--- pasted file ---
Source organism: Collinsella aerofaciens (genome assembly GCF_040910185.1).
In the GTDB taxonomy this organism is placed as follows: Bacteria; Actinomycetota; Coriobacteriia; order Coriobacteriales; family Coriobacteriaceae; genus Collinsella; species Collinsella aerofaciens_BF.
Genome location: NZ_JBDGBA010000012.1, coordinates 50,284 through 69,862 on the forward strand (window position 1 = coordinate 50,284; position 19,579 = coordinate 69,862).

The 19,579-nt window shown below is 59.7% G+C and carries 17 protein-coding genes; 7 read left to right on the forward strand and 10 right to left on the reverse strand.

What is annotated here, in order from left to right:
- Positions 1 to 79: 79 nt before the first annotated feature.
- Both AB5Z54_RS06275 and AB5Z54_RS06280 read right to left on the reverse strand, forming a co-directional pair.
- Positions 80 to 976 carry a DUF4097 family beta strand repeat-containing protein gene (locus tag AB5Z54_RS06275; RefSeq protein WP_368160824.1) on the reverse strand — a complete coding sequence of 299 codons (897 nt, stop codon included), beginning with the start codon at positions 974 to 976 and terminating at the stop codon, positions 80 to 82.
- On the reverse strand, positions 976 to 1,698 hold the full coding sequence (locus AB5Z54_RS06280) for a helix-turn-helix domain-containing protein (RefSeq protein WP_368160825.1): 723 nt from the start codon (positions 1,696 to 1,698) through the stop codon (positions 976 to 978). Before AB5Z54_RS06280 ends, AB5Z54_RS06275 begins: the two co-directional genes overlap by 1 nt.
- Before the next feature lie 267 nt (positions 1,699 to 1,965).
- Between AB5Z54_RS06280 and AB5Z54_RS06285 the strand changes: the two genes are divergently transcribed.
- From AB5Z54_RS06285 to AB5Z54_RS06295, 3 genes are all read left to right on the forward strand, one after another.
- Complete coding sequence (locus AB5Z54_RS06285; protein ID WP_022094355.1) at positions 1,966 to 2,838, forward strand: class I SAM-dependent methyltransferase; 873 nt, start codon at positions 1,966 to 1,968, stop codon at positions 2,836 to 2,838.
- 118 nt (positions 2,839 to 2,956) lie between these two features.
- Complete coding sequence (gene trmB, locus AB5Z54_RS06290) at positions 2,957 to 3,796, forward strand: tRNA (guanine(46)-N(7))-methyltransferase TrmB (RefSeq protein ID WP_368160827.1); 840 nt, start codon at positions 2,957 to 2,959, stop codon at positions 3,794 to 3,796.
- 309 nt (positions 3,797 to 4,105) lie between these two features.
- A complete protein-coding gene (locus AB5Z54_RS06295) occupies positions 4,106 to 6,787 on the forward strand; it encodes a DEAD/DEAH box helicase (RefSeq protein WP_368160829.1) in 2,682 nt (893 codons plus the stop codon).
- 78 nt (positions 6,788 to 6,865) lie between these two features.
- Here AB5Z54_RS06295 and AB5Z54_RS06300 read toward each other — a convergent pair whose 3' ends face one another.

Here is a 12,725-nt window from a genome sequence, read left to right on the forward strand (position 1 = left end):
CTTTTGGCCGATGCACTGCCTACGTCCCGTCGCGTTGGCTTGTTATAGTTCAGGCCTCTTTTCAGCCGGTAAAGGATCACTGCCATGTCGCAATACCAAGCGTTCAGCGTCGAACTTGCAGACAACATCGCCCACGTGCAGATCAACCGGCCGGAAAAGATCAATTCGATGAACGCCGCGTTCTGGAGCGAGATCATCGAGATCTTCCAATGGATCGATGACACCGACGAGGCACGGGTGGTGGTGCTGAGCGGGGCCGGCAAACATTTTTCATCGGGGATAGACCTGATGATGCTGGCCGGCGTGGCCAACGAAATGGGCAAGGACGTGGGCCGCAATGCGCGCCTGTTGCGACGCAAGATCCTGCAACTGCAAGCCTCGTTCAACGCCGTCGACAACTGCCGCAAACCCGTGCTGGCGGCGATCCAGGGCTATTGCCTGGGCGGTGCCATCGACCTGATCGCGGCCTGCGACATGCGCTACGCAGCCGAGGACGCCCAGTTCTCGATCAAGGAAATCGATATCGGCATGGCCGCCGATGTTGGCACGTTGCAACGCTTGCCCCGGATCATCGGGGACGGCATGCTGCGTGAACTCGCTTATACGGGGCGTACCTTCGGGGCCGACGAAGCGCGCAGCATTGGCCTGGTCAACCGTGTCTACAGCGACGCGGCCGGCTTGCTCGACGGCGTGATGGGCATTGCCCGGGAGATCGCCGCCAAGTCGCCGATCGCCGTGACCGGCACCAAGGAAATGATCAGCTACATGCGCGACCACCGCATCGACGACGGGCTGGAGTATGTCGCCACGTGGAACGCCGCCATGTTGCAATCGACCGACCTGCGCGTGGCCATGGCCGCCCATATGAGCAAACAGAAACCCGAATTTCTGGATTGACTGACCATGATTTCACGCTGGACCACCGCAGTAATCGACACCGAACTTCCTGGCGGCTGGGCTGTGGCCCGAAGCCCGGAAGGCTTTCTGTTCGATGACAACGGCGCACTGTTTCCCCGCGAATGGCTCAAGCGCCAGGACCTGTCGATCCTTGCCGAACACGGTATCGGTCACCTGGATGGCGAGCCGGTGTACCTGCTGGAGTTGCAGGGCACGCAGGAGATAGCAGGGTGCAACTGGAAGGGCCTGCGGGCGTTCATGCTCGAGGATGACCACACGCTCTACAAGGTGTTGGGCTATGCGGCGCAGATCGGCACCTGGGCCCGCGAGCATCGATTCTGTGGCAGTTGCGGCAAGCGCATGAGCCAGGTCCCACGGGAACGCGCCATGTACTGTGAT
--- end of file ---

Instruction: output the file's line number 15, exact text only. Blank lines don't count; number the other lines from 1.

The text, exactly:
- Complete coding sequence (gene trmB, locus AB5Z54_RS06290) at positions 2,957 to 3,796, forward strand: tRNA (guanine(46)-N(7))-methyltransferase TrmB (RefSeq protein ID WP_368160827.1); 840 nt, start codon at positions 2,957 to 2,959, stop codon at positions 3,794 to 3,796.